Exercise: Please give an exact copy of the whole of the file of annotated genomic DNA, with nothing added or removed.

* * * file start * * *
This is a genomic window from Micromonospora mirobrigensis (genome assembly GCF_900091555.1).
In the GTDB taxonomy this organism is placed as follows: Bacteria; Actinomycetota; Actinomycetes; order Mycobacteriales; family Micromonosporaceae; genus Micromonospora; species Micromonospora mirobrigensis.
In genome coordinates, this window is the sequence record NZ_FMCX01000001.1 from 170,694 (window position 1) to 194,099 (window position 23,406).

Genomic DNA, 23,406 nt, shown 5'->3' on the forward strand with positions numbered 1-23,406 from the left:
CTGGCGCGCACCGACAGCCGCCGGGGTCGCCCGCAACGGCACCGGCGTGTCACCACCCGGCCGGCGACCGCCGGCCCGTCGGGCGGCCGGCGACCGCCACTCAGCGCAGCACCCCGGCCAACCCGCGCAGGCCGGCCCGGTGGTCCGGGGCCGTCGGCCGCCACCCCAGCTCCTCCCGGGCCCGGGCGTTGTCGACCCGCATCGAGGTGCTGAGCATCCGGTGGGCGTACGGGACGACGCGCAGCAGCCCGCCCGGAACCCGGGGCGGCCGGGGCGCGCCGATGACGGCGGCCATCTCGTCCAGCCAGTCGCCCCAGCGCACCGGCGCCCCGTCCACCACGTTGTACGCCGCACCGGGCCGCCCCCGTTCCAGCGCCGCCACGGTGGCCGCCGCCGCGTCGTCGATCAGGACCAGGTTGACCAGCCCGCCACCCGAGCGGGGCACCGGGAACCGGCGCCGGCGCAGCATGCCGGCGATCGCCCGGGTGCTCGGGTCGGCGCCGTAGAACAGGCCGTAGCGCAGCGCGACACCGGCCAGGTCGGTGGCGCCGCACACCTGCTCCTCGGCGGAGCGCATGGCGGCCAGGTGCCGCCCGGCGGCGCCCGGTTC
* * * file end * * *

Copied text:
This is a genomic window from Micromonospora mirobrigensis (genome assembly GCF_900091555.1).
In the GTDB taxonomy this organism is placed as follows: Bacteria; Actinomycetota; Actinomycetes; order Mycobacteriales; family Micromonosporaceae; genus Micromonospora; species Micromonospora mirobrigensis.
In genome coordinates, this window is the sequence record NZ_FMCX01000001.1 from 170,694 (window position 1) to 194,099 (window position 23,406).

Genomic DNA, 23,406 nt, shown 5'->3' on the forward strand with positions numbered 1-23,406 from the left:
CTGGCGCGCACCGACAGCCGCCGGGGTCGCCCGCAACGGCACCGGCGTGTCACCACCCGGCCGGCGACCGCCGGCCCGTCGGGCGGCCGGCGACCGCCACTCAGCGCAGCACCCCGGCCAACCCGCGCAGGCCGGCCCGGTGGTCCGGGGCCGTCGGCCGCCACCCCAGCTCCTCCCGGGCCCGGGCGTTGTCGACCCGCATCGAGGTGCTGAGCATCCGGTGGGCGTACGGGACGACGCGCAGCAGCCCGCCCGGAACCCGGGGCGGCCGGGGCGCGCCGATGACGGCGGCCATCTCGTCCAGCCAGTCGCCCCAGCGCACCGGCGCCCCGTCCACCACGTTGTACGCCGCACCGGGCCGCCCCCGTTCCAGCGCCGCCACGGTGGCCGCCGCCGCGTCGTCGATCAGGACCAGGTTGACCAGCCCGCCACCCGAGCGGGGCACCGGGAACCGGCGCCGGCGCAGCATGCCGGCGATCGCCCGGGTGCTCGGGTCGGCGCCGTAGAACAGGCCGTAGCGCAGCGCGACACCGGCCAGGTCGGTGGCGCCGCACACCTGCTCCTCGGCGGAGCGCATGGCGGCCAGGTGCCGCCCGGCGGCGCCCGGTTC